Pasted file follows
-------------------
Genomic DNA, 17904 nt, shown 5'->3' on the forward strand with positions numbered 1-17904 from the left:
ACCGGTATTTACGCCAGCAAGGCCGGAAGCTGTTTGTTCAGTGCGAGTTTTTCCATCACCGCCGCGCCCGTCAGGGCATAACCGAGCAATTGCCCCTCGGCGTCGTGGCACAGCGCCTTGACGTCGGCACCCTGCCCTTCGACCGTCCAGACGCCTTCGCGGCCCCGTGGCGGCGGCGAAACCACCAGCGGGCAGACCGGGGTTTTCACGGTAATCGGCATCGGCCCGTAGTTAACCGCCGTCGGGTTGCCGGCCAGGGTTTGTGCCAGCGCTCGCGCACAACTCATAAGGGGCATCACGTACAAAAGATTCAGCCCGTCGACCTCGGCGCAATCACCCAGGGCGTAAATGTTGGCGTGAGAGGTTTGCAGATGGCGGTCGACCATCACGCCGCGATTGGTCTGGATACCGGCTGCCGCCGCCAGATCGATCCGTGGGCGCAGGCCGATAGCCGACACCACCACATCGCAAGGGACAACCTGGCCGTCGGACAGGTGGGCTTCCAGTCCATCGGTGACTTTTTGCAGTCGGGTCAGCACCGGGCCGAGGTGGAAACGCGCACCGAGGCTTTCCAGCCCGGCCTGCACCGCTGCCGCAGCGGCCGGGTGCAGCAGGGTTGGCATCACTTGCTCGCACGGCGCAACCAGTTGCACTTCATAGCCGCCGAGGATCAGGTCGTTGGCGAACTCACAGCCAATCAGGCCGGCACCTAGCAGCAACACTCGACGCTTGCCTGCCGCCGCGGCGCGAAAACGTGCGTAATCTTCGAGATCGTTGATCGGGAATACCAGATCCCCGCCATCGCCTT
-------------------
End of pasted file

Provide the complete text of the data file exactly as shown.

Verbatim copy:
Genomic DNA, 17904 nt, shown 5'->3' on the forward strand with positions numbered 1-17904 from the left:
ACCGGTATTTACGCCAGCAAGGCCGGAAGCTGTTTGTTCAGTGCGAGTTTTTCCATCACCGCCGCGCCCGTCAGGGCATAACCGAGCAATTGCCCCTCGGCGTCGTGGCACAGCGCCTTGACGTCGGCACCCTGCCCTTCGACCGTCCAGACGCCTTCGCGGCCCCGTGGCGGCGGCGAAACCACCAGCGGGCAGACCGGGGTTTTCACGGTAATCGGCATCGGCCCGTAGTTAACCGCCGTCGGGTTGCCGGCCAGGGTTTGTGCCAGCGCTCGCGCACAACTCATAAGGGGCATCACGTACAAAAGATTCAGCCCGTCGACCTCGGCGCAATCACCCAGGGCGTAAATGTTGGCGTGAGAGGTTTGCAGATGGCGGTCGACCATCACGCCGCGATTGGTCTGGATACCGGCTGCCGCCGCCAGATCGATCCGTGGGCGCAGGCCGATAGCCGACACCACCACATCGCAAGGGACAACCTGGCCGTCGGACAGGTGGGCTTCCAGTCCATCGGTGACTTTTTGCAGTCGGGTCAGCACCGGGCCGAGGTGGAAACGCGCACCGAGGCTTTCCAGCCCGGCCTGCACCGCTGCCGCAGCGGCCGGGTGCAGCAGGGTTGGCATCACTTGCTCGCACGGCGCAACCAGTTGCACTTCATAGCCGCCGAGGATCAGGTCGTTGGCGAACTCACAGCCAATCAGGCCGGCACCTAGCAGCAACACTCGACGCTTGCCTGCCGCCGCGGCGCGAAAACGTGCGTAATCTTCGAGATCGTTGATCGGGAATACCAGATCCCCGCCATCGCCTT